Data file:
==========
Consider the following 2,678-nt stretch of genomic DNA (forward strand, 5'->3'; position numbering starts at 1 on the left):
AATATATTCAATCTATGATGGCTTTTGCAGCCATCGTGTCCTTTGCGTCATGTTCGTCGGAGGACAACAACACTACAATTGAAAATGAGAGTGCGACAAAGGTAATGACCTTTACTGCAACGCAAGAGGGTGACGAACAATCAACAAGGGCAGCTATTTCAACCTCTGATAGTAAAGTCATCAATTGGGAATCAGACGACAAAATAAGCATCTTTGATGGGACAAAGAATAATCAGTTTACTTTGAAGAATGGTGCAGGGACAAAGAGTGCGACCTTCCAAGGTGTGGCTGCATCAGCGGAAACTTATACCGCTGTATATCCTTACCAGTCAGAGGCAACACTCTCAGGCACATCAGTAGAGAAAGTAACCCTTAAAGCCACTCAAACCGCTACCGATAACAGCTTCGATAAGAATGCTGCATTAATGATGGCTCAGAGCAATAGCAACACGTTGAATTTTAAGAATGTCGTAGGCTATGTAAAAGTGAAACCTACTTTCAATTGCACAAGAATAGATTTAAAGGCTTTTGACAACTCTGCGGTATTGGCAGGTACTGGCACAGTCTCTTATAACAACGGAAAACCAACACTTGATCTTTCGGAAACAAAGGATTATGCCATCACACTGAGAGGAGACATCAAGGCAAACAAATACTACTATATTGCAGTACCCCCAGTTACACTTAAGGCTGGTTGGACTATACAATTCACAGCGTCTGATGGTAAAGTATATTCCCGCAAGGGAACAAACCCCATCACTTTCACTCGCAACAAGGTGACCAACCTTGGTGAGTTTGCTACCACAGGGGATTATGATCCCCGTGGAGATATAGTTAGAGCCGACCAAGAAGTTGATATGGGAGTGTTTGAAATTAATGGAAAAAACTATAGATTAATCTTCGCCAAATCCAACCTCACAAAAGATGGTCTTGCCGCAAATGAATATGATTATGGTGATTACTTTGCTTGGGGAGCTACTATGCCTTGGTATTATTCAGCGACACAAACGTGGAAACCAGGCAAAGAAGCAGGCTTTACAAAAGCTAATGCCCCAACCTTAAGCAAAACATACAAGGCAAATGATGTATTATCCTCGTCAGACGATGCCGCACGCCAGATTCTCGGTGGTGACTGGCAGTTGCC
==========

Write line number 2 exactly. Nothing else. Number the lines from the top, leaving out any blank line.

AATATATTCAATCTATGATGGCTTTTGCAGCCATCGTGTCCTTTGCGTCATGTTCGTCGGAGGACAACAACACTACAATTGAAAATGAGAGTGCGACAAAGGTAATGACCTTTACTGCAACGCAAGAGGGTGACGAACAATCAACAAGGGCAGCTATTTCAACCTCTGATAGTAAAGTCATCAATTGGGAATCAGACGACAAAATAAGCATCTTTGATGGGACAAAGAATAATCAGTTTACTTTGAAGAATGGTGCAGGGACAAAGAGTGCGACCTTCCAAGGTGTGGCTGCATCAGCGGAAACTTATACCGCTGTATATCCTTACCAGTCAGAGGCAACACTCTCAGGCACATCAGTAGAGAAAGTAACCCTTAAAGCCACTCAAACCGCTACCGATAACAGCTTCGATAAGAATGCTGCATTAATGATGGCTCAGAGCAATAGCAACACGTTGAATTTTAAGAATGTCGTAGGCTATGTAAAAGTGAAACCTACTTTCAATTGCACAAGAATAGATTTAAAGGCTTTTGACAACTCTGCGGTATTGGCAGGTACTGGCACAGTCTCTTATAACAACGGAAAACCAACACTTGATCTTTCGGAAACAAAGGATTATGCCATCACACTGAGAGGAGACATCAAGGCAAACAAATACTACTATATTGCAGTACCCCCAGTTACACTTAAGGCTGGTTGGACTATACAATTCACAGCGTCTGATGGTAAAGTATATTCCCGCAAGGGAACAAACCCCATCACTTTCACTCGCAACAAGGTGACCAACCTTGGTGAGTTTGCTACCACAGGGGATTATGATCCCCGTGGAGATATAGTTAGAGCCGACCAAGAAGTTGATATGGGAGTGTTTGAAATTAATGGAAAAAACTATAGATTAATCTTCGCCAAATCCAACCTCACAAAAGATGGTCTTGCCGCAAATGAATATGATTATGGTGATTACTTTGCTTGGGGAGCTACTATGCCTTGGTATTATTCAGCGACACAAACGTGGAAACCAGGCAAAGAAGCAGGCTTTACAAAAGCTAATGCCCCAACCTTAAGCAAAACATACAAGGCAAATGATGTATTATCCTCGTCAGACGATGCCGCACGCCAGATTCTCGGTGGTGACTGGCAGTTGCC